15 in full range drivers

I built a pair speakers with 15 in full range drivers that drive easily with a 300B set amp.  With certain music, (vocals) they are beautiful, but other music can be fatiguing.  Wife can only take them at lower volumes.  Added great subs to support the base and the 300 B Set tubes, but I am grappling with just investing in a new pair of speakers that are more well rounded or trying to different DAC's and a Equalizer to help the speakers I have.  I am thinking like one of the speakers from the Klipsch heritage line would be a great way to go.  But getting rid of the ones I made is like putting down a dog that doesn't walk as far as he used to and fells like I am giving up on them.   Do I go with new speakers or keep suffering? LOL.


@perkadin   It is a bit hard to respond to your question. This has nothing to do with decibels.  It has everything to do with the virtues of different approaches in reproducing the music we love. It has everything to do with component matching.  I never told the OP to "grin and bear it."  I questioned his choice of components and how well matched they are.  You clearly have your preference and I have no interest in trying to lure you away from what you prefer.  But for others out there who are more open minded, we should not write off different approaches to music reproduction.  There is no one perfect answer.  Most everything in life has a pro and con.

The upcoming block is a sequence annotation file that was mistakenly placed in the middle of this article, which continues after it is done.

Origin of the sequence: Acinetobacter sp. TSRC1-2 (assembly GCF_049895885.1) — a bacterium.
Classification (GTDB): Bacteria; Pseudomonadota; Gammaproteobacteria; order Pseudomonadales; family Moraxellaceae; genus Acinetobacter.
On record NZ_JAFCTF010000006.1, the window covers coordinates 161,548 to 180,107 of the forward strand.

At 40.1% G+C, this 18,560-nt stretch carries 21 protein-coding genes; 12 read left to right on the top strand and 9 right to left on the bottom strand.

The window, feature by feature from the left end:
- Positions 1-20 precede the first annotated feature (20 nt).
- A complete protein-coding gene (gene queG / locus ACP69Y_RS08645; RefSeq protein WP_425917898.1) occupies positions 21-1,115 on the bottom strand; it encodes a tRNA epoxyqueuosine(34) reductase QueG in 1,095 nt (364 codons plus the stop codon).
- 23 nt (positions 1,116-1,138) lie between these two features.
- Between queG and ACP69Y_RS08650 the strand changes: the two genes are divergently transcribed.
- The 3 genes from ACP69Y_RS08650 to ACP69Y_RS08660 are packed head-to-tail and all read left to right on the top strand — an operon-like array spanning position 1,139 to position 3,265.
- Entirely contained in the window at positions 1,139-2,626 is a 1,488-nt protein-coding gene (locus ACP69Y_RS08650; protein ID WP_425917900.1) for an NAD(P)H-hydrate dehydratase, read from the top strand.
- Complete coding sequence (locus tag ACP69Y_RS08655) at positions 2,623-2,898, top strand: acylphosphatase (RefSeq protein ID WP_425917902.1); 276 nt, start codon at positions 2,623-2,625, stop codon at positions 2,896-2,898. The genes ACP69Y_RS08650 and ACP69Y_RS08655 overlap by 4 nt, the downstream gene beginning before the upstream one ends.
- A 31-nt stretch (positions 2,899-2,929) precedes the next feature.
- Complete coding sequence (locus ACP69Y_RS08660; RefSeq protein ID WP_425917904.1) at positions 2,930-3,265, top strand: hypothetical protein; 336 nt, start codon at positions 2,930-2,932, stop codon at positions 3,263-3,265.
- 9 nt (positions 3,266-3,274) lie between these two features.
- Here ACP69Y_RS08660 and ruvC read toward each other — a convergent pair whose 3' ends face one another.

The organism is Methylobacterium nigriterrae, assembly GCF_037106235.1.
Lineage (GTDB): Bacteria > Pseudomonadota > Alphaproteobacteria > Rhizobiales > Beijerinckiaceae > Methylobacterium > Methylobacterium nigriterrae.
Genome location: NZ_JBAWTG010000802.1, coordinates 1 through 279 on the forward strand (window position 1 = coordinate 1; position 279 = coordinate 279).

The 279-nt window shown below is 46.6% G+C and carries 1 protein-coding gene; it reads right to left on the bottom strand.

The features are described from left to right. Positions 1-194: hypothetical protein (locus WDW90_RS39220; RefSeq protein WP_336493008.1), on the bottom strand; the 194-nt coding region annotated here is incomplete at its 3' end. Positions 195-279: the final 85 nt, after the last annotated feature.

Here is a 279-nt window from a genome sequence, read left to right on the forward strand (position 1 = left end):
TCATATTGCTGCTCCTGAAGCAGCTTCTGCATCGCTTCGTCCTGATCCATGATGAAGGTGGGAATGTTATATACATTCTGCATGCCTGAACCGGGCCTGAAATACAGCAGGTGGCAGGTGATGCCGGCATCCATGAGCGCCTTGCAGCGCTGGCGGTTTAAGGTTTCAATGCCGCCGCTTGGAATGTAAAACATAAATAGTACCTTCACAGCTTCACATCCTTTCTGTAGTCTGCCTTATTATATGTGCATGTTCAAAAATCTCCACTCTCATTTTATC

5,489 posts


Not really @ozzy62 

I hate increased upper mids and all 300b or 2A3 amps are notorious for that. In fact all they amplify is 1000 Hz. The rest is not so much.


Seems to me that a single 15” driver would have a hard time reproducing the upper treble range. 

And I agree with others that SET amps are quite capable of beautiful full range music reproduction with the right speakers. Devore as one example. 

@corelli as James alluded to in the first post, I suspect the fatigue OP is experiencing is from cone breakup.  His 15in full range driver is literally bending as it tries to vibrate at higher frequencies in the middle and lower frequencies at the outer edges creating phase issues and distortion.  The distortion becomes much more noticeable as you turn up the volume leading to a harsh sound.  The driver is probably made out of paper to keep weight low to improve efficiency, but that comes at the expense of rigidity.  This isn't solvable with component matching, he's already using a low power amp, it's about song or music matching.  Pick stuff lacking in complexity, like slower tempo vocals with maybe a single instrument backing so it's mostly midrange and you get an excellent result.  When stuff gets complex it will fall apart, especially at higher volumes. 

Seems to be spot on will all the posts.  Thankyou.  When things get complex at higher volumes it is a mess. They are 15 in anilco's from Common Sense AKA Audio Nirvana. Unbelievable with solo's and slower tempo vocals and a great speaker, Old Aretha Franklin sounds great.  But I do like my 70's rock too Pink Floydcan be harsh. I am sure the upper midrange is the problem and why I think a simple EQ will help - which I will probably do just because.  I'll let you know how it goes.  But most likely just a step before I switch the speaker out...